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20

W W W . E T O W N . E D U

A D U LT L E A R N E R S E M B O D Y E X C E L L E N C E

E m p ow e r i n g T h e P o o r T o S e l f S u s ta i n a b i l i t y

H O R I Z O N I N I T I AT I V E

and self-improvement should be done with the pur-pose of benefiting others.”

Frey always wanted to help others, as his life-long career goal demonstrates. While he didn’t pursue nursing, his current uniformed profession serves his community in many ways. And he was able to take his years of real-world experience into the classroom.

“I shared new experiences we use in the field that weren’t covered in the class, and the students who were in my classes from other majors were able to share their experiences with me,” he said. Frey and Schanz have traveled overseas to work and serve. For Frey, the destination was Afghani-stan and Kuwait where, twice, he traded his police uniform for camouflage. He was able to count his second deployment as his internship; the end result was a 20-page paper about how he applied the dis-cipline of criminal justice to his work.

“[Writing] was relaxing for me and took me

The Milton S. Hershey School concept in a poor, developing country. That’s how Horizon Initiative COO Laura Schanz describes her company’s focus. Horizon Initiative is a Pennsylva-nia-based not-for-profit organization founded by venture capitalists, whose vision is to “empower the poor to self-sustainability.”

Horizon will achieve this by establishing microcommunities in developing countries. These com-pounds include a home for orphans, dining and recreation areas, farm units, livestock units, medical clinics, primary and trade schools and small business. Today, one community is

thriving. Horizon has purchased ad-ditional land and, by 2012, strives to complete 24 more similar communi-ties. As COO, part of Schanz’s job is to scale those communities, creating the infrastructure for growth and sustainability. Schanz’s visit to Kenya combines everything she is so pas-sionate about.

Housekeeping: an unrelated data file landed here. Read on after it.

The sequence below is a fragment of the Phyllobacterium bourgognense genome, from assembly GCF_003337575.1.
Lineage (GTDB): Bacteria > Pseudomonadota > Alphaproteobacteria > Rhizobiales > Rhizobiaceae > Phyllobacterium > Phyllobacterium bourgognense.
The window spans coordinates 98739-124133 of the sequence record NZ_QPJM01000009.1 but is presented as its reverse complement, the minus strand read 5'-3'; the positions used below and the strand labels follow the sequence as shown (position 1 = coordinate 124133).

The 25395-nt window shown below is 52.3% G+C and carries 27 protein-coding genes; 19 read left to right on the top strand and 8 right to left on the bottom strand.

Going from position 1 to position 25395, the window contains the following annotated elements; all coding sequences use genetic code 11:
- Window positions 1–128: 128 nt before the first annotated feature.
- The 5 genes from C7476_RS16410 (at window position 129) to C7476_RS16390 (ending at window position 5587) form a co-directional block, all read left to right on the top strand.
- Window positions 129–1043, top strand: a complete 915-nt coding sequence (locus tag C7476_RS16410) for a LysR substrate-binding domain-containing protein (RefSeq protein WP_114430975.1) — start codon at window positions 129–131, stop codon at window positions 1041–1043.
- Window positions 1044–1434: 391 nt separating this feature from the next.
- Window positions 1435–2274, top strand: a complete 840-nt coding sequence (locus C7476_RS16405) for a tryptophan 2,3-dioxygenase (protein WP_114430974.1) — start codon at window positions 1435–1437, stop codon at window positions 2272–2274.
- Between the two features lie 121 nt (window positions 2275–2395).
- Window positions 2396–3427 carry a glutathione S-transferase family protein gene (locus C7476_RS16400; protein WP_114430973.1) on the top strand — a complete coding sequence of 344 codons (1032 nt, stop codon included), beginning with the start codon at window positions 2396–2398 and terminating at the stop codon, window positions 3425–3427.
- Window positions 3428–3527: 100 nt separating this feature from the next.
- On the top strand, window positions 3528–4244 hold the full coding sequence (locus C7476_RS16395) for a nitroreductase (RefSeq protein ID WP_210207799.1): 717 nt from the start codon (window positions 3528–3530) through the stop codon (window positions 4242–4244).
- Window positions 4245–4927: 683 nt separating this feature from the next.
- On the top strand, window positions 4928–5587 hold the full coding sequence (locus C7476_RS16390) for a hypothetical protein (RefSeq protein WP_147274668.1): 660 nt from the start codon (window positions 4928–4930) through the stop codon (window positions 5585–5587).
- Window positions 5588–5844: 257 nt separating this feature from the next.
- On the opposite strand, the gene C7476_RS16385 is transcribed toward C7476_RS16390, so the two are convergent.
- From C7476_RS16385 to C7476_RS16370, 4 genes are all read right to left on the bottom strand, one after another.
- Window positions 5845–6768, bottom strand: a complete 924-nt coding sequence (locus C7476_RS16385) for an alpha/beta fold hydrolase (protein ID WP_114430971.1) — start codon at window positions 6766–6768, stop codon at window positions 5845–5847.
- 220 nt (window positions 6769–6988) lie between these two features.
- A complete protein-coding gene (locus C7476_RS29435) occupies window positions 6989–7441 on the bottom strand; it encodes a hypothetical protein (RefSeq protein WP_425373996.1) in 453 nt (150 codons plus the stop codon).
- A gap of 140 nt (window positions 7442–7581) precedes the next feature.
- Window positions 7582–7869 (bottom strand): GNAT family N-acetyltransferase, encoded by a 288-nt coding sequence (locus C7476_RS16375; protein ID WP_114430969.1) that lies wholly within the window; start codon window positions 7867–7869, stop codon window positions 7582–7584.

“It is a great fit between hu-manitarian efforts, business, faith and social [interaction],” she said.

away from Afghanistan and allowed me to reflect on the 19 years of service I completed,” he said. Schanz’s destination was Kenya—to see the life-changing microcommunity her organization built. While she had lived in Africa as a child (her father was in the military), the experience was eye-opening when she returned as an adult on a “famil-iarize trip” with Horizon; at the time, the organiza-tion was one of her clients. Since joining Horizon as COO, she has visited Kenya two more times. Both Shantz and Frey are proud to have gradu-ated from Elizabethtown College. While their life and work experience certainly played a role in their academic success, there’s no doubt the innovative course delivery and supportive staff contributed to their accomplishments.

“The staff has really done an outstanding job understanding the needs of adult students and how to meet them, without reducing the academic stan-dards,” said Schanz.

F o r m o r e i n f o r m a t i o n a b o u t H o r i z o n , v i s i t w w w . h o r i z o n i n i t i a t i v e . o r g

[Writing] was relaxing

for me and took me

away fromAfghanistan...

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Elizabethtown College